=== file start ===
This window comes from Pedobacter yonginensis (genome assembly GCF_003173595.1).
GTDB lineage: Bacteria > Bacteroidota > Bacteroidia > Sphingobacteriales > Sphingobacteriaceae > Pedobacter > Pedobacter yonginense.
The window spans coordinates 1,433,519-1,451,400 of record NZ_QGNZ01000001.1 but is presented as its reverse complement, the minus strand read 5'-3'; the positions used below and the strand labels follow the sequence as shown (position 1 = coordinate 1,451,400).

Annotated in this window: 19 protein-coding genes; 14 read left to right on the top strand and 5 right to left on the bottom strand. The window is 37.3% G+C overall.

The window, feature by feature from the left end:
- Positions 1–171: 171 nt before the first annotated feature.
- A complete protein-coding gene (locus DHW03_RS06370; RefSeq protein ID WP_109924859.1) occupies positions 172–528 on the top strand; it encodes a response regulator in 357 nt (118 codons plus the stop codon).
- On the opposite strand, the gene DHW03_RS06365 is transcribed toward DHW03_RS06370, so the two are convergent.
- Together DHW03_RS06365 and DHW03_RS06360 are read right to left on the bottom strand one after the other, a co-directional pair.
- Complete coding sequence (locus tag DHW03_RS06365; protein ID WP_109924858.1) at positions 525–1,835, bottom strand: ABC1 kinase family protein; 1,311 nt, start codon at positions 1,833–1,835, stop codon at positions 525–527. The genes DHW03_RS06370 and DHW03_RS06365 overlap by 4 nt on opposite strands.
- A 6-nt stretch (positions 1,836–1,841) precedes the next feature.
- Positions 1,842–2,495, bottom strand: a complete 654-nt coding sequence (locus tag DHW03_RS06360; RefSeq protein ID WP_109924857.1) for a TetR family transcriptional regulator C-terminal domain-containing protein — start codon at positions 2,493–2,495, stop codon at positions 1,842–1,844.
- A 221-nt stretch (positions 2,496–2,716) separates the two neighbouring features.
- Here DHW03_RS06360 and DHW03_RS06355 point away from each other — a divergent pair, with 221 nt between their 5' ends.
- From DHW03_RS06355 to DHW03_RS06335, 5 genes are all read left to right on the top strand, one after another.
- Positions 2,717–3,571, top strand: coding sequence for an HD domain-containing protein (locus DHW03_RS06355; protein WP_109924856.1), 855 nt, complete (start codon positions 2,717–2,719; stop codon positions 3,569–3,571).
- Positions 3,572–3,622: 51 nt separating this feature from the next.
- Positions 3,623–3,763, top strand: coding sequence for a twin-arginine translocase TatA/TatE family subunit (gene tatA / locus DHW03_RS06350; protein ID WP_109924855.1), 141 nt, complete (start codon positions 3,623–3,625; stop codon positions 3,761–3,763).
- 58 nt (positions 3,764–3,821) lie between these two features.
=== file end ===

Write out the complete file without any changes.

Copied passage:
This window comes from Pedobacter yonginensis (genome assembly GCF_003173595.1).
GTDB lineage: Bacteria > Bacteroidota > Bacteroidia > Sphingobacteriales > Sphingobacteriaceae > Pedobacter > Pedobacter yonginense.
The window spans coordinates 1,433,519-1,451,400 of record NZ_QGNZ01000001.1 but is presented as its reverse complement, the minus strand read 5'-3'; the positions used below and the strand labels follow the sequence as shown (position 1 = coordinate 1,451,400).

Annotated in this window: 19 protein-coding genes; 14 read left to right on the top strand and 5 right to left on the bottom strand. The window is 37.3% G+C overall.

The window, feature by feature from the left end:
- Positions 1–171: 171 nt before the first annotated feature.
- A complete protein-coding gene (locus DHW03_RS06370; RefSeq protein ID WP_109924859.1) occupies positions 172–528 on the top strand; it encodes a response regulator in 357 nt (118 codons plus the stop codon).
- On the opposite strand, the gene DHW03_RS06365 is transcribed toward DHW03_RS06370, so the two are convergent.
- Together DHW03_RS06365 and DHW03_RS06360 are read right to left on the bottom strand one after the other, a co-directional pair.
- Complete coding sequence (locus tag DHW03_RS06365; protein ID WP_109924858.1) at positions 525–1,835, bottom strand: ABC1 kinase family protein; 1,311 nt, start codon at positions 1,833–1,835, stop codon at positions 525–527. The genes DHW03_RS06370 and DHW03_RS06365 overlap by 4 nt on opposite strands.
- A 6-nt stretch (positions 1,836–1,841) precedes the next feature.
- Positions 1,842–2,495, bottom strand: a complete 654-nt coding sequence (locus tag DHW03_RS06360; RefSeq protein ID WP_109924857.1) for a TetR family transcriptional regulator C-terminal domain-containing protein — start codon at positions 2,493–2,495, stop codon at positions 1,842–1,844.
- A 221-nt stretch (positions 2,496–2,716) separates the two neighbouring features.
- Here DHW03_RS06360 and DHW03_RS06355 point away from each other — a divergent pair, with 221 nt between their 5' ends.
- From DHW03_RS06355 to DHW03_RS06335, 5 genes are all read left to right on the top strand, one after another.
- Positions 2,717–3,571, top strand: coding sequence for an HD domain-containing protein (locus DHW03_RS06355; protein WP_109924856.1), 855 nt, complete (start codon positions 2,717–2,719; stop codon positions 3,569–3,571).
- Positions 3,572–3,622: 51 nt separating this feature from the next.
- Positions 3,623–3,763, top strand: coding sequence for a twin-arginine translocase TatA/TatE family subunit (gene tatA / locus DHW03_RS06350; protein ID WP_109924855.1), 141 nt, complete (start codon positions 3,623–3,625; stop codon positions 3,761–3,763).
- 58 nt (positions 3,764–3,821) lie between these two features.